The legend began in the Aizu region of Fukushima Prefecture – Japan, in 807, a monk named Tokuichi supervised the construction of Enzo-ji Temple, a temple in Yanaizu. After completing this temple, a red cow used to convert wood refused to leave the temple, its flesh turned to stone and became Akabeko – a symbol of his full dedication to Buddha. Some legends say that the cow instead refused to leave the yard after the temple was built and became a permanent fixture there.
Later Lord Gamo Ujisato, when he heard about the tradition of the red cow Akabeko, ordered the craftsmen to make a toy in the image of the red cow, and from then on the Japanese knew Akabeko as a lucky item, and is characteristic of the Aizu region. From Aizu area, Akabeko is known throughout Japan and the Japanese believe that Akabeko will help children avoid illness and bring good luck.
How is the red Akabeko cow made?
If you are holding an Akabeko cow you will find its weight quite light because it is made from papier-mache, a mixture of plaster and pulp. Artisans first make their own wooden head and body frame, then paste the layers of paper around the frame and let it dry.
After the paper dries, they harden and they separate the wooden mold and continue to attach other layers of paper to cover the sample until the desired thickness is reached. Then the artisans will bring the head and the cow’s body dry to dry until the paper hardens and when held we will feel like touching the plaster surface but the weight is lighter than plaster.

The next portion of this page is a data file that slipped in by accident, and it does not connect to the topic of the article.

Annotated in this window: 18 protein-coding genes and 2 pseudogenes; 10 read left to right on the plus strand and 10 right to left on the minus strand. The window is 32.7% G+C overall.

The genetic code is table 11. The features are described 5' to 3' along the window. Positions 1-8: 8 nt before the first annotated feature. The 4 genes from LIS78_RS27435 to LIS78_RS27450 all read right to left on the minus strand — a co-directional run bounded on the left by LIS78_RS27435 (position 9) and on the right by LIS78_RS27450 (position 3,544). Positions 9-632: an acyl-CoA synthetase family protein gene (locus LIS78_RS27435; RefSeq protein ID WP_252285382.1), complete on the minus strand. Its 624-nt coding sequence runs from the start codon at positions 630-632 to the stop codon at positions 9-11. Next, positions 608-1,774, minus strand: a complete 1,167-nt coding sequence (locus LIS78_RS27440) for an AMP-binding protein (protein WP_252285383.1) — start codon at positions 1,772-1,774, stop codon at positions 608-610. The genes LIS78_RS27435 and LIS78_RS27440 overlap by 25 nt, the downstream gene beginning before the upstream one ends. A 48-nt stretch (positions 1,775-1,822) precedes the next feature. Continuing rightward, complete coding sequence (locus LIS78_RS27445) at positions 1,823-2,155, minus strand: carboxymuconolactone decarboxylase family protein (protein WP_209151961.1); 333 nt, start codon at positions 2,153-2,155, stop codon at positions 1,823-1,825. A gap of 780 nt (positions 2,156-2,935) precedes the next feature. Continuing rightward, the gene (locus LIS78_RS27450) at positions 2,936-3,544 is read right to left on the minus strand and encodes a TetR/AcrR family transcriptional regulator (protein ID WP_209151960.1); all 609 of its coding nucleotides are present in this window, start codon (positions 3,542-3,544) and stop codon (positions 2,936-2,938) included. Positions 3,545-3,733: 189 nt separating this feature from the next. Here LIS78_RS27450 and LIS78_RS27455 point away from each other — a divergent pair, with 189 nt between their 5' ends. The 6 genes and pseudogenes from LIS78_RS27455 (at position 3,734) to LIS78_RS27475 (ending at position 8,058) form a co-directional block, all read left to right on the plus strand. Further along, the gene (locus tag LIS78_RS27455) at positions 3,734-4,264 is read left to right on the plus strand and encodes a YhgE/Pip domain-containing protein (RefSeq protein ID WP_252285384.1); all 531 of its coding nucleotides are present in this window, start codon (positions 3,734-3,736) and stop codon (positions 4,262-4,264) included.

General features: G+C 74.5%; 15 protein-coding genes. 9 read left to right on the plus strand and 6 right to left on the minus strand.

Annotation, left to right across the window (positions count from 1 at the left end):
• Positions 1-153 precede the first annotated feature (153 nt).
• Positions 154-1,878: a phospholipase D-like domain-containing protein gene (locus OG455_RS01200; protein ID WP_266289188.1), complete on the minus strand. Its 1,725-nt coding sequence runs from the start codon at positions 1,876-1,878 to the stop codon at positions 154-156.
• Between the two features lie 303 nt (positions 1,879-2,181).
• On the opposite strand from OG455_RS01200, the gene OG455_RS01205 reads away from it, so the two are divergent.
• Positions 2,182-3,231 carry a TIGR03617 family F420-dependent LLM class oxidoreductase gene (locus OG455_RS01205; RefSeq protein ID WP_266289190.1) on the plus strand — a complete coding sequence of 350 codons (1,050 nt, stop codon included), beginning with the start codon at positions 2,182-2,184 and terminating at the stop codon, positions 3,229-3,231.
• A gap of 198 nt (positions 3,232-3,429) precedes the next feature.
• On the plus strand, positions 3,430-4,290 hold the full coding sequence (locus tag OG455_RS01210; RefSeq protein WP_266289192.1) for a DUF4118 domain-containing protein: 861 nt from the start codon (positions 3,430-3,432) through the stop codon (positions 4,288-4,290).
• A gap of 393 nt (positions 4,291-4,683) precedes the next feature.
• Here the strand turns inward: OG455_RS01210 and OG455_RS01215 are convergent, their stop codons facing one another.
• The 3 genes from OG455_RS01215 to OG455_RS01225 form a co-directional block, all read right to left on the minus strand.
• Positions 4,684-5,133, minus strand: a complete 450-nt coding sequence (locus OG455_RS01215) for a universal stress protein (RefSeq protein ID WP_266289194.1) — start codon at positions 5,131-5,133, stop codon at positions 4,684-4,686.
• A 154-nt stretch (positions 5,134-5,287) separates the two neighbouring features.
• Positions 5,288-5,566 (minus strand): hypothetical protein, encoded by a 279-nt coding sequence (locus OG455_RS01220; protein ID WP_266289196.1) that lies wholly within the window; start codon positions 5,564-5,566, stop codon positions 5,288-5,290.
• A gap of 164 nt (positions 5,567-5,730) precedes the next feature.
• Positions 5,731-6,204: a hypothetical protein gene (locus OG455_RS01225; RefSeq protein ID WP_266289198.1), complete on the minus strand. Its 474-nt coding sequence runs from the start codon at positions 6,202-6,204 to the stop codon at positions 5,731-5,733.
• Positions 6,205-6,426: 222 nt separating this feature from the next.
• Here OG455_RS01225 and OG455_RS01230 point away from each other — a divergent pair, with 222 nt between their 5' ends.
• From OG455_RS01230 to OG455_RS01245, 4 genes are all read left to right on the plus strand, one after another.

The final stage is decoration, the artisans will draw the motifs on the cow in red, black and white paint, usually red will be the last fill color and after the painting is completed, the Akabeko cow will be scanned An outside layer of gloss paint to keep the paint color more beautiful. Finally, they attach their heads and trunks to complete an Akabeko product.
Akabeko is not manufactured by industry, it is made by hand, it is estimated that it takes 10 days to complete a complete Akabeko red cow.The artisan takes 10 days and today most of the artisans do not make Akabeko to make toys but mainly made for display in shops or in private homes.
Today the Akabeko red bulls sold for display are often attached with a number of decorative objects with different meanings such as rattles, wooden hammers, evil eyes or a piece of mats, lucky charms, wooden cards … If You want to buy a red cow you can find online or order at Japanese handcarry stores.